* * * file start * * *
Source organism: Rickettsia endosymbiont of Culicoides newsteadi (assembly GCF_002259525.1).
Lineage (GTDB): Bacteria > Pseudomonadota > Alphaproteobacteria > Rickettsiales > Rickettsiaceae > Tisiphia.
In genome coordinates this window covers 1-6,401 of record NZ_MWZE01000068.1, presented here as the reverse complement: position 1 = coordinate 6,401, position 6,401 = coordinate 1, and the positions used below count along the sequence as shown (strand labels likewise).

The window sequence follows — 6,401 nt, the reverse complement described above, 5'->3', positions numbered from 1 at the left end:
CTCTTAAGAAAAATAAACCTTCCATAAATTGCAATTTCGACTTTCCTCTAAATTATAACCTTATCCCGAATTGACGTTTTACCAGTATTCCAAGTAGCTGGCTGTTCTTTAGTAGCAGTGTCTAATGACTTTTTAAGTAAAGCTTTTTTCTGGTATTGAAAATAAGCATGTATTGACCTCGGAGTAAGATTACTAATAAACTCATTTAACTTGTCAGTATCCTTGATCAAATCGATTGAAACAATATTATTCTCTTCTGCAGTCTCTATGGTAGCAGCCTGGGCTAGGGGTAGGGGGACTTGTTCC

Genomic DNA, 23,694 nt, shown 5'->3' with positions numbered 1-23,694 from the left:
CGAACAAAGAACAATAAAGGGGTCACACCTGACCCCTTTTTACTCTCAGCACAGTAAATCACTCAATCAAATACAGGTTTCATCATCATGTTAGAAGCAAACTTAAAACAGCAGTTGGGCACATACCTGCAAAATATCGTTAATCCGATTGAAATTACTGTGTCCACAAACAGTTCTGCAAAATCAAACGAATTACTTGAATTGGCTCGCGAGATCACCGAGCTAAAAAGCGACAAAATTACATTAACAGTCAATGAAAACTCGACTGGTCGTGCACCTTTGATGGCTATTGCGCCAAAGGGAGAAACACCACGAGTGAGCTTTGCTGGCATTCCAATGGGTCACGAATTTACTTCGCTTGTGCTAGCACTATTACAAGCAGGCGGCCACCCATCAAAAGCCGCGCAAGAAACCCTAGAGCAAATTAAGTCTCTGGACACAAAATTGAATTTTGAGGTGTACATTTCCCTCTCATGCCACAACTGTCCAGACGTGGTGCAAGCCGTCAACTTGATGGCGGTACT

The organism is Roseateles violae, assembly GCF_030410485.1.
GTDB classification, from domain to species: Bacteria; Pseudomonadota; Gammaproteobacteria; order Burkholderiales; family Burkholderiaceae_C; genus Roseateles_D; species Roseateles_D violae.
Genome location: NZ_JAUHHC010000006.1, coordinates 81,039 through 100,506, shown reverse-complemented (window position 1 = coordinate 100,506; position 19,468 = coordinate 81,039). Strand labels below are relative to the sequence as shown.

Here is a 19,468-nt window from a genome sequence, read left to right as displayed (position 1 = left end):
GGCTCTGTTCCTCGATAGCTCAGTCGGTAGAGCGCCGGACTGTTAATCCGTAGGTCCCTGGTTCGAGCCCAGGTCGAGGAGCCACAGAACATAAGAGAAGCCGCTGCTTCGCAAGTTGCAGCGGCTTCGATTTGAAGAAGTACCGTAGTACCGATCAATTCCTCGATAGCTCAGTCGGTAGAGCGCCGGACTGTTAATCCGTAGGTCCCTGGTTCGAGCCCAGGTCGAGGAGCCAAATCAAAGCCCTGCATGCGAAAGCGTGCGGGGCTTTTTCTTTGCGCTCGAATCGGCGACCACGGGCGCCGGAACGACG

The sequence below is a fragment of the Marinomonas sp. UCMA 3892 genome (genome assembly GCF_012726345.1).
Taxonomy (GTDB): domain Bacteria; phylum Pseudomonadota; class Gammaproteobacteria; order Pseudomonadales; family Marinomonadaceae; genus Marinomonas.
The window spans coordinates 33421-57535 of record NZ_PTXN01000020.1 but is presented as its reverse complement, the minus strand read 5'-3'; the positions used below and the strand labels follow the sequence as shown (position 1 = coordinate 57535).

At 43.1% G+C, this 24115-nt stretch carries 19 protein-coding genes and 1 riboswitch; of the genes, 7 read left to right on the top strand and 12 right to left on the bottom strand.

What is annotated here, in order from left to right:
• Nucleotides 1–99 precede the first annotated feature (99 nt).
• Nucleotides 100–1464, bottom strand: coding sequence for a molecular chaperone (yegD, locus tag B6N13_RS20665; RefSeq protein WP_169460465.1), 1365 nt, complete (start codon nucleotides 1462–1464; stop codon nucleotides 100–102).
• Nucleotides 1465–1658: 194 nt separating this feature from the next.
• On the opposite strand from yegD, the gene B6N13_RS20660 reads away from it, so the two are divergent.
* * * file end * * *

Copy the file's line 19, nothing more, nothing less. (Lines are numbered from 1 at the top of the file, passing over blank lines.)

• Nucleotides 100–1464, bottom strand: coding sequence for a molecular chaperone (yegD, locus tag B6N13_RS20665; RefSeq protein WP_169460465.1), 1365 nt, complete (start codon nucleotides 1462–1464; stop codon nucleotides 100–102).